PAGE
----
Te Mauri O Te Whenua - A Search For Paptuanuku
In association with the Dunedin School of Art at Otago Polytechnic, Martin Baber presents his Diploma in Ceramics Graduation Exhibition.
"A personal journey that I began this year to consider the notion of faith, and in particular, how this impacts upon my ability to see the world in both physical and spiritual terms. The centrepiece of this exhibition, Te Ao Mārama, a whakapapa in clay, acknowledges the both the physical and spiritual dimensions.
I am inspired by the paintings of the late Colin McCahon, a fellow resident of Titirangi for a time, an artist who said of religion that is was 'an attitude', a man who shared a deep spiritual connection with the land. My work It's a question of faith, responds to McCahon's painting Otago Peninsula (1946-49) by scraping away the surface layers to reveal the primal ground, and extricating sections of this landscape to see what lies beyond the immediate.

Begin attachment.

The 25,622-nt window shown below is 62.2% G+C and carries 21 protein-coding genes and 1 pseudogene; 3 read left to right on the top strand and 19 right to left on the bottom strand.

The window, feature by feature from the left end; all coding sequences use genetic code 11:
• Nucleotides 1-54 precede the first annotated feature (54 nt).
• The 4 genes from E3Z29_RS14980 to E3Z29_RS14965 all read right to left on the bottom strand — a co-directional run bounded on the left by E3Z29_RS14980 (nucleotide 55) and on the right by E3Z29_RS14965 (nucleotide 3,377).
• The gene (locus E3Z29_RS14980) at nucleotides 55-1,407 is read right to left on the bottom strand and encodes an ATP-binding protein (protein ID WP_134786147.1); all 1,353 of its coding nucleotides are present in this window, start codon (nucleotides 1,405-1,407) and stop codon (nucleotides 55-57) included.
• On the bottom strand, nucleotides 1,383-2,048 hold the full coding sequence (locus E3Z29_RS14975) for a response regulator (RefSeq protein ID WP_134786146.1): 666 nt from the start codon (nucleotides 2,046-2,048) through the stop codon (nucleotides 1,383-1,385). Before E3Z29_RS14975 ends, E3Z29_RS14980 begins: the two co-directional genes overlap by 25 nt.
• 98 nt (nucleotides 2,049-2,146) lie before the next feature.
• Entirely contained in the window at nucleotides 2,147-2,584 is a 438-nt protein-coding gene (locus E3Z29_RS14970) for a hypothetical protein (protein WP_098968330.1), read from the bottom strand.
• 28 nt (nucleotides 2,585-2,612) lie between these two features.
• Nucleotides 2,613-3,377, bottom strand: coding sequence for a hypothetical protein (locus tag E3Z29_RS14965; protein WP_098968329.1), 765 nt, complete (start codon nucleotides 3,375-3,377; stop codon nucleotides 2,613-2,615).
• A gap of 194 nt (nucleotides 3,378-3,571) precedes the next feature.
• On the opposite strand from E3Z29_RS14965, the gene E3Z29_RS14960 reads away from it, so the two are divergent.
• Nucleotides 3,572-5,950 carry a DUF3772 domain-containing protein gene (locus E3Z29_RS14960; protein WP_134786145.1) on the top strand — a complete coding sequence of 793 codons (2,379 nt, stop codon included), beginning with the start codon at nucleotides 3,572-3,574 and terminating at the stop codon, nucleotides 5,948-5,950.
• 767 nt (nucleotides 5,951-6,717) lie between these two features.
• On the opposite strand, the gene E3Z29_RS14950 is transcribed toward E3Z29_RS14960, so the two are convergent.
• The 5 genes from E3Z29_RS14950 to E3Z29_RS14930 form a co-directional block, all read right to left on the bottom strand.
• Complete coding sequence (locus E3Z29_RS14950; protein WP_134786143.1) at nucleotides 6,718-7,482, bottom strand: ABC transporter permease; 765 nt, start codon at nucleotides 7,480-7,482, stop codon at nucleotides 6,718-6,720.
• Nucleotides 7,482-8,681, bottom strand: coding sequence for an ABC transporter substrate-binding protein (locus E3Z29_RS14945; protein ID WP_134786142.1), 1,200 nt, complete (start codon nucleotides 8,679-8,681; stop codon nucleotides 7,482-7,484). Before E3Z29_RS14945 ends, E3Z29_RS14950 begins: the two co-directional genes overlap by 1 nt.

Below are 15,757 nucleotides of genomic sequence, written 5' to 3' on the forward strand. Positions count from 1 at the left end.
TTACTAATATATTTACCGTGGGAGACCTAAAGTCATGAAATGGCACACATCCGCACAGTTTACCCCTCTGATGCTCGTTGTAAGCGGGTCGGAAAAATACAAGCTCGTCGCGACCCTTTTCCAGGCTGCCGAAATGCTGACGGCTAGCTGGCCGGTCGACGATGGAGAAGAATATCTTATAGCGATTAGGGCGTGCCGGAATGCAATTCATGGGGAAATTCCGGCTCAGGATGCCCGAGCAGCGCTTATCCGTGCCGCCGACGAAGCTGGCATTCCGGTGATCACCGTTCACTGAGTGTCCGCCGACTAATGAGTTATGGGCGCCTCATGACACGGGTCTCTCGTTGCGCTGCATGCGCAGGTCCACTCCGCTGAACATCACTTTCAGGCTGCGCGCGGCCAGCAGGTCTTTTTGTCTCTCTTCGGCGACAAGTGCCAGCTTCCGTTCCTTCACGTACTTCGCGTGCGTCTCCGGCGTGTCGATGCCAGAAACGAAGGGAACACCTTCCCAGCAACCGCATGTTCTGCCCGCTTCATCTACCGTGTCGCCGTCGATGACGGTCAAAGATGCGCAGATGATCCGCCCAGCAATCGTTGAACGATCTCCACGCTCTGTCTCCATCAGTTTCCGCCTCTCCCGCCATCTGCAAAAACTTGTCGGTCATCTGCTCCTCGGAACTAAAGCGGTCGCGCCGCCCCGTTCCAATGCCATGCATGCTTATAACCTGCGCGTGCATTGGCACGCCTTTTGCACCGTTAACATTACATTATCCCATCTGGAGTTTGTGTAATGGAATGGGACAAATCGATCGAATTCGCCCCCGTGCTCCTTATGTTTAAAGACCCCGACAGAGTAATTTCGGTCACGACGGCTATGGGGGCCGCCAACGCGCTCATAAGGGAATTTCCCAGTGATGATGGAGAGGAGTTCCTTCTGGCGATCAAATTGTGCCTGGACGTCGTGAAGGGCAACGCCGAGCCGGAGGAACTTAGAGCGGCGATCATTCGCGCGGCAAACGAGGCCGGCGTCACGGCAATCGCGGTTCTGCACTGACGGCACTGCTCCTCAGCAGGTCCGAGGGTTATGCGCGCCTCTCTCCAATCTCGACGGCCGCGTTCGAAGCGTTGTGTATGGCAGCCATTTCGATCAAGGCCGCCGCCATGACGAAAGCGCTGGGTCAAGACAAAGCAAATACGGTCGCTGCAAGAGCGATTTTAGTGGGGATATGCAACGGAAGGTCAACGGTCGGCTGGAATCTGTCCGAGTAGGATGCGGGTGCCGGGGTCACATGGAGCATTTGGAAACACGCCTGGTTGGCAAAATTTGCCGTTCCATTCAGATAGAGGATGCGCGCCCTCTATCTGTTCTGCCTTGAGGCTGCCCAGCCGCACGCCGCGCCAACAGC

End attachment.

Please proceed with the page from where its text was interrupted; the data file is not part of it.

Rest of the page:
In respect to the interaction between the physical and spiritual dimensions, it is to Maori artist John Bevan Ford that I turn to give voice to what it is that my journey this year has been about...
The many forms of the land carry messages that go beyond the land. The cloak is made out of the land, the artist takes the strands and weaves them. The cloak is used to warm us in a physical sense, but the patterns and the fineness of the cloak proclaim the sacredness of the wearer. You place the cloak over the land; you are talking about the mana of the people, the mana of the land...
Kaitiaki stand as both physical and spiritual custodians, acknowledging the potential that exists to learn from our past and act towards a sustainable future."